Boris Johnson “flunked” his chance to spell out his ‘levelling-up’ agenda – which risks becoming an “everything and nothing policy”, MPs have said.
In a report on regional health and economic activity, MPs said the government needed to come up with coherent proposals about the outcome communities could expect from levelling-up – and how success will be measured.
Levelling up was a term coined when Johnson entered Downing Street and was heavily pushed during the 2019 election as a way of closing regional inequalities and “improving everyday life and life chances”.
But the phrase has since been used in relation to tackling a number of society’s ills including addressing racial inequalities in the context of the Black Lives Matter protests, when speaking about disability rights, and tackling anti-Semitism.
In a report released on Thursday, Labour MP Darren Jones – chairman of the Business, Energy and Industrial Strategy (BEIS) Committee – said: “Levelling up was a major part of the government’s offer to the British people at the last election, but it appears every possible funding stream from government – be it about bus stops or football pitches – is labelled as for levelling up.”
MPs said it was their view that levelling up meant “the spreading of economic and social opportunities more evenly across the country”.
But the panel added that despite taking extensive evidence for a year from various parts of government, they had not received any adequate answers to their questions about the agenda – and it was unclear who was responsible for delivering on it.
Johnson came under criticism after a speech at the UK Battery Industrialisation Centre in Coventry last week – which was billed as a major bid to define his vision for the UK – for providing little new detail on levelling up.
Matthew Brown, the Labour leader of Preston City Council, said the prime minister’s long-awaited speech was packed with “meaningless rhetoric”.
He told TLE: “One of the biggest challenges we have in this country is the level of inequality. “To tackle that at a local government level, you need to be empowered to do things that other countries can do – like building social housing at scale.”
Unless local authorities are “given similar powers as in France or Germany”, he added, truly levelling up the poorest parts of Britain is a pipe dream.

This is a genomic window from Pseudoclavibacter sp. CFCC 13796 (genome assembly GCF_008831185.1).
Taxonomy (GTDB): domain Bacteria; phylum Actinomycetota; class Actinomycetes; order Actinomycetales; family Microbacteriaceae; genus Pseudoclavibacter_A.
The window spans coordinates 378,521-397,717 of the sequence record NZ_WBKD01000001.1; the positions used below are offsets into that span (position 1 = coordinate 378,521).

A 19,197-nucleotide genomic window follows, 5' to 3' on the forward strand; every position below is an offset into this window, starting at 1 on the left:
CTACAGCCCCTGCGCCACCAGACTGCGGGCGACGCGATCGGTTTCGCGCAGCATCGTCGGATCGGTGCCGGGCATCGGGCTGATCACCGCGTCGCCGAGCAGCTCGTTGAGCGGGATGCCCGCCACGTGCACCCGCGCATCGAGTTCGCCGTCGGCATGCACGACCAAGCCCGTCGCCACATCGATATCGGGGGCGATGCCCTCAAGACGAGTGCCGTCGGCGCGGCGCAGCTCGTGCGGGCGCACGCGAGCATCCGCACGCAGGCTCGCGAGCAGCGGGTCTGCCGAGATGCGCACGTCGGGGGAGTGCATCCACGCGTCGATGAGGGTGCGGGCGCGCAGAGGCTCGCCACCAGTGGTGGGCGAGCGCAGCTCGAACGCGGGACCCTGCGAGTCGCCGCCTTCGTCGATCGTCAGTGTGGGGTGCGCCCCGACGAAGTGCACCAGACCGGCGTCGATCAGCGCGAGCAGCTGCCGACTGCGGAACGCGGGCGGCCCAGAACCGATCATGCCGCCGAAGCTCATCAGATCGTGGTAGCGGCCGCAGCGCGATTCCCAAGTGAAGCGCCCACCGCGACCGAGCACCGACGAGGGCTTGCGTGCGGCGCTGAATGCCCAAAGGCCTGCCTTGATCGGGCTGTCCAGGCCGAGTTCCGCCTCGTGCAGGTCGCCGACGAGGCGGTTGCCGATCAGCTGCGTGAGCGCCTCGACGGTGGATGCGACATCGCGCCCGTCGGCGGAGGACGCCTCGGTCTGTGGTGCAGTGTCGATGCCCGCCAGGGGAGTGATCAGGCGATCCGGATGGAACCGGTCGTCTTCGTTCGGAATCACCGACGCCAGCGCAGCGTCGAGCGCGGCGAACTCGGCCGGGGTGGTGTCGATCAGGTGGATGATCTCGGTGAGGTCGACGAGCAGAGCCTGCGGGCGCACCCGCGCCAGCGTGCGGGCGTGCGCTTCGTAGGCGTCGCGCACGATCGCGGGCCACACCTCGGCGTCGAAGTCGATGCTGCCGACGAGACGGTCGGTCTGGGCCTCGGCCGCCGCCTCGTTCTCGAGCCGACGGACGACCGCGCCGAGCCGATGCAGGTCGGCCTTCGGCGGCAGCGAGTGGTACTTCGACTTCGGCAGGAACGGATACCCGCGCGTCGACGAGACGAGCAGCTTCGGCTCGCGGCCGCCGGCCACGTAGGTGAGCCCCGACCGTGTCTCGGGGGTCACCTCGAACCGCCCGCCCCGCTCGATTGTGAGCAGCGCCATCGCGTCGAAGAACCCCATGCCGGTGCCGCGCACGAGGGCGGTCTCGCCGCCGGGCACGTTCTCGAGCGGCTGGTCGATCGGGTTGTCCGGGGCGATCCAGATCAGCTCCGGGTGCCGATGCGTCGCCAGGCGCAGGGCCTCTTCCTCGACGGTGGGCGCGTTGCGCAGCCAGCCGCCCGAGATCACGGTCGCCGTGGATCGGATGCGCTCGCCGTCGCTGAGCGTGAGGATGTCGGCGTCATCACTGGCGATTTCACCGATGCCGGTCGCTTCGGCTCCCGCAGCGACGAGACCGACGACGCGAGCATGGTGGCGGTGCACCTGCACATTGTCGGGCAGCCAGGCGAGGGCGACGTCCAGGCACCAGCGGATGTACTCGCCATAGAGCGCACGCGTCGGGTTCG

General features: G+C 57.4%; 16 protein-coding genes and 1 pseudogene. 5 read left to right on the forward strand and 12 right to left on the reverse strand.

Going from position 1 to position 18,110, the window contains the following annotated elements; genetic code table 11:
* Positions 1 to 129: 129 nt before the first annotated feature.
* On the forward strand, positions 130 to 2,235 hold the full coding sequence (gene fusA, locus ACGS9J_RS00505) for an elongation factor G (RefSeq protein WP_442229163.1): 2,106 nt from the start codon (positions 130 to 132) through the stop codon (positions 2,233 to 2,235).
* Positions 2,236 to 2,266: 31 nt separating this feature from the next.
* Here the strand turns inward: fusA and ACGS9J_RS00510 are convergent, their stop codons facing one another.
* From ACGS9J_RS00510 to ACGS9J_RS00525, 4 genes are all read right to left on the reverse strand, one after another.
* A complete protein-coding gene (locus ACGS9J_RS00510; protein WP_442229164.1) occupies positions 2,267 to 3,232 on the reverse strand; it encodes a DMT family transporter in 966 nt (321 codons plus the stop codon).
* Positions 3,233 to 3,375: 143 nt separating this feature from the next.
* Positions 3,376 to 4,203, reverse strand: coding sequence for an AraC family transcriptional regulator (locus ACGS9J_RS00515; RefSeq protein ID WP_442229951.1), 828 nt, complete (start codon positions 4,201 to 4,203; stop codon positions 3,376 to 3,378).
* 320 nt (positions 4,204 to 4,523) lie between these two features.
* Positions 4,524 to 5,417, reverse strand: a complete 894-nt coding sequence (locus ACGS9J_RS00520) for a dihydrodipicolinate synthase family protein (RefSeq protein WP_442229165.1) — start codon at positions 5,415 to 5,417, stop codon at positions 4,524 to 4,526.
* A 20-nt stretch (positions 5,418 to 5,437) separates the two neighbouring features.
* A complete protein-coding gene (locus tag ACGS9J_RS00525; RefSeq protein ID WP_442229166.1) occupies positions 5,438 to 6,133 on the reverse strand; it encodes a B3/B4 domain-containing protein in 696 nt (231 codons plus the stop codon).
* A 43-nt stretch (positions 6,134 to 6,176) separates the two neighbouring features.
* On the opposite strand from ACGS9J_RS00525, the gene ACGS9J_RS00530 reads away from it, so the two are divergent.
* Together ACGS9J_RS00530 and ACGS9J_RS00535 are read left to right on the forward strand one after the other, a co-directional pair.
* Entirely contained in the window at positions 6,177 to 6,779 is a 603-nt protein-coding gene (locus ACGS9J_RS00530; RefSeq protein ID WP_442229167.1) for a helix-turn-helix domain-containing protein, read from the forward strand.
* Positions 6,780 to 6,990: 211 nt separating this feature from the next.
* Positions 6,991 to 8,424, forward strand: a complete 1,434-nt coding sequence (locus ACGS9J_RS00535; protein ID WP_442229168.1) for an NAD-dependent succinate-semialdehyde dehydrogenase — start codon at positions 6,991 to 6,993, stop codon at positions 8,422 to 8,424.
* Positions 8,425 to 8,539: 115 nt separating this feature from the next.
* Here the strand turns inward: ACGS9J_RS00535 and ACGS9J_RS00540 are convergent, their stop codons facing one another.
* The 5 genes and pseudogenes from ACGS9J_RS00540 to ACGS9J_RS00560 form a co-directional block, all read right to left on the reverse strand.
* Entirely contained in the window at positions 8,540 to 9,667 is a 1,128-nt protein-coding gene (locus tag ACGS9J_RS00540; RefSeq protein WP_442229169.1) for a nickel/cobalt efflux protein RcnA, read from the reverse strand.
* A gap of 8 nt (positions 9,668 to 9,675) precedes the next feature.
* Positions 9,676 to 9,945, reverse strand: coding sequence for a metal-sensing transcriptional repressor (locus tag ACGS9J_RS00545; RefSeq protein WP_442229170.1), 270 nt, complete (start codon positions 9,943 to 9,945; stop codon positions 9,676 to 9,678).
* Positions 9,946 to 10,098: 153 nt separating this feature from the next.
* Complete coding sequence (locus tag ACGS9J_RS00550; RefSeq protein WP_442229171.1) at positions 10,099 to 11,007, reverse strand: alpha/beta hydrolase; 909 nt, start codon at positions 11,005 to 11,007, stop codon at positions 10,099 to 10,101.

Johnson appointed Tory MP Neil O’Brien as his levelling up adviser in May – and has promised a Levelling Up White Paper later in the year.
But Jones said: “Last week, the prime minister flunked his opportunity to explain what levelling up is and instead revealed that the government has failed miserably in translating a political soundbite into a deliverable programme of government.”
The prime minister’s official spokesman insisted that the speech had defined levelling up, and added: “Obviously there’ll be more to be said on levelling up when we come out with our white paper later this year.”
‘Everything and nothing’
The committee’s report said: “Despite this focus on levelling up as a central theme in government discourse, there remains a distinct lack of clarity as to what the government actually means by levelling up, and subsequently, how the success or otherwise of the government’s policy aim of levelling up can be assessed and evaluated.”
It added: “To date, the government has provided no overall strategy for the agenda or a vision for what a levelled-up UK might look like in the future.”
MPs said it was unclear whether the amount of money promised was enough to even equal, let alone exceed, historic levels of UK and EU funding to local government.
And that “given the government’s own focus on its levelling up agenda, the lack of clarity around its meaning and how it translates into specific policy initiatives and strategies is stark”.
The report warned: “As it stands, levelling up risks becoming an everything and nothing policy.”
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